The US Treasury Department and the UN have added two senior jihadists to their terror sanctions lists. Both of them were leaders in the group formerly known as Al Nusrah Front, al Qaeda’s official branch in Syria. Treasury’s announcement provides new details about al Qaeda’s operations in Syria, including the organization’s history and personnel.
The Defense Department has confirmed that Boubaker al-Hakim, a French-Tunisian Islamic State leader, was killed in Raqqa, Syria on Nov. 26. Al-Hakim had ties to Ansar al Sharia Tunisia, an al Qaeda-affiliated group, before defecting to the Islamic State’s cause. He admittedly assassinated one Tunisian politician in 2013 and knew the assailants responsible for a second slaying.
Jund al Aqsa, a US and UN designated terrorist organization, was subsumed by al Qaeda’s rebranded Syrian branch in early October. The group had deep ties to al Qaeda’s fundraising network in the Gulf prior to the merger.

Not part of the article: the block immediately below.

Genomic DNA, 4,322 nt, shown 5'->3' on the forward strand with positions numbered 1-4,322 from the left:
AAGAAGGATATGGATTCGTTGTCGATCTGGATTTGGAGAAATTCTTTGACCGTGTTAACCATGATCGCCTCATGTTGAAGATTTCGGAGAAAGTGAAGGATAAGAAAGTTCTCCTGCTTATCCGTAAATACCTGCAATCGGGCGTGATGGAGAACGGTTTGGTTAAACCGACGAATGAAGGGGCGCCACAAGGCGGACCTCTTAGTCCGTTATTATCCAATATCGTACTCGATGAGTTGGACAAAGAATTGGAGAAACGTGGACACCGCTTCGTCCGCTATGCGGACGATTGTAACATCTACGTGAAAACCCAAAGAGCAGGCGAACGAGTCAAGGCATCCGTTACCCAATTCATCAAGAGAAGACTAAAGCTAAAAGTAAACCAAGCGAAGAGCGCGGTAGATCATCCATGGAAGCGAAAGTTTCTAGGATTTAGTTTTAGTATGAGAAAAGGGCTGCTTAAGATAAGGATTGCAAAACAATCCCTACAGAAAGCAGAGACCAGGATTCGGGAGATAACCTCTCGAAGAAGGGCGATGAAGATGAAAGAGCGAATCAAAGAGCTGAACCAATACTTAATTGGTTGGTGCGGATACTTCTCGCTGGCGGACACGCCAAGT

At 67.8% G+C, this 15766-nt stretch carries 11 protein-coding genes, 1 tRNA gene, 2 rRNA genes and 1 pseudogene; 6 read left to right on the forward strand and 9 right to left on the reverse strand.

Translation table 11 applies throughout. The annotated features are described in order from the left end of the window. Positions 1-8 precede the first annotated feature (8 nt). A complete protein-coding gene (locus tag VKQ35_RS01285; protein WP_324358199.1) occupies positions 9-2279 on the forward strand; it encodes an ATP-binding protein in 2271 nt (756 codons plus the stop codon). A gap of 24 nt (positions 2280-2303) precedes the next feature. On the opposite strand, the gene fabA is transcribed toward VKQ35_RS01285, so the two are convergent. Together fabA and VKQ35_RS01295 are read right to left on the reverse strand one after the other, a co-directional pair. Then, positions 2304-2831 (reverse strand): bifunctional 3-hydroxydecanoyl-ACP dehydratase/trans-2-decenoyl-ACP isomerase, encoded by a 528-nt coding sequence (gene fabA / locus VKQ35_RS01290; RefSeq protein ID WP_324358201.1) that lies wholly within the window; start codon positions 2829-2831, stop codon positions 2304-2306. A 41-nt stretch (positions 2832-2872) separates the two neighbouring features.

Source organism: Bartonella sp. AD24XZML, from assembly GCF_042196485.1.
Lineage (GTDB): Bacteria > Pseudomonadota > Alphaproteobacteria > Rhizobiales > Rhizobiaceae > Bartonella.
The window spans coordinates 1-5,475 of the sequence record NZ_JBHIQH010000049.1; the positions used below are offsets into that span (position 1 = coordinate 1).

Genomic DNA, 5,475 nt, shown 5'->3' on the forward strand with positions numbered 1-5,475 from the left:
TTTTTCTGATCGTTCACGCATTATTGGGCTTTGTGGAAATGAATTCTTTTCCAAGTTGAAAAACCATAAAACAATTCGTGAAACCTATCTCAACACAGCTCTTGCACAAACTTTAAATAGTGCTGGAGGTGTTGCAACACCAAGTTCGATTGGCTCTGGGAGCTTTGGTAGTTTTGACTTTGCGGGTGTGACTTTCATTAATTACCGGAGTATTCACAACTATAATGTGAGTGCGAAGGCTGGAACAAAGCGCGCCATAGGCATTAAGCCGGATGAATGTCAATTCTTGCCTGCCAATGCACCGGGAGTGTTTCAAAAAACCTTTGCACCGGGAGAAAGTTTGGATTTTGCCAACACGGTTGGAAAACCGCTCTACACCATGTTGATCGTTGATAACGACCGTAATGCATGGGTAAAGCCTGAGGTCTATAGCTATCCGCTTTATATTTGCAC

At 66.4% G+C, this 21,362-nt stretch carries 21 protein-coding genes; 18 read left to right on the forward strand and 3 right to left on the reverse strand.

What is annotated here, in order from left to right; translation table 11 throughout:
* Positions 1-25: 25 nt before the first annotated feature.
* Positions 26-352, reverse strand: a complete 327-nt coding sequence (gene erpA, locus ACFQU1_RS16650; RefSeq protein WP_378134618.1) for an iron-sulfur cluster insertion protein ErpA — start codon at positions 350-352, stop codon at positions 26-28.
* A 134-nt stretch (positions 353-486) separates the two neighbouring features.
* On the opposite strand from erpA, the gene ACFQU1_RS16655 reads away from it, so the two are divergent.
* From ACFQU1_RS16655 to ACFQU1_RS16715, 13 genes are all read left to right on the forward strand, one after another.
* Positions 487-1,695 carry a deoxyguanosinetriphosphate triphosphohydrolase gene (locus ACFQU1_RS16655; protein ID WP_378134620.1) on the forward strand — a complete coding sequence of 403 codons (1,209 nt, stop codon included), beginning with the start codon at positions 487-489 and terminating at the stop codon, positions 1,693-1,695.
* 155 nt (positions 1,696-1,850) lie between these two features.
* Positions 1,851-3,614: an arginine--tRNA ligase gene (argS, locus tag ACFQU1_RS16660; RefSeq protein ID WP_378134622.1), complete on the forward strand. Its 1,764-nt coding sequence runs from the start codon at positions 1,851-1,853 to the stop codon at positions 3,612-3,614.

The Syrian town of Dabiq, which has long been central to the Islamic State’s apocalyptic messaging, was captured by Turkish-backed rebel forces on Oct. 16. Turkey’s Operation Euphrates Shield says that more than 1,300 square kilometers of territory along Syria’s border with Turkey has been seized from the Islamic State since August.
Assef Shawkat, a top Syrian official killed in a bomb blast last week, was a key ally of al Qaeda in Iraq (AQI). Leaked State Department cables show that General David Petraeus repeatedly warned of the collusion between Syrian officials, including Shawkat, and AQI’s top foreign fighter facilitator.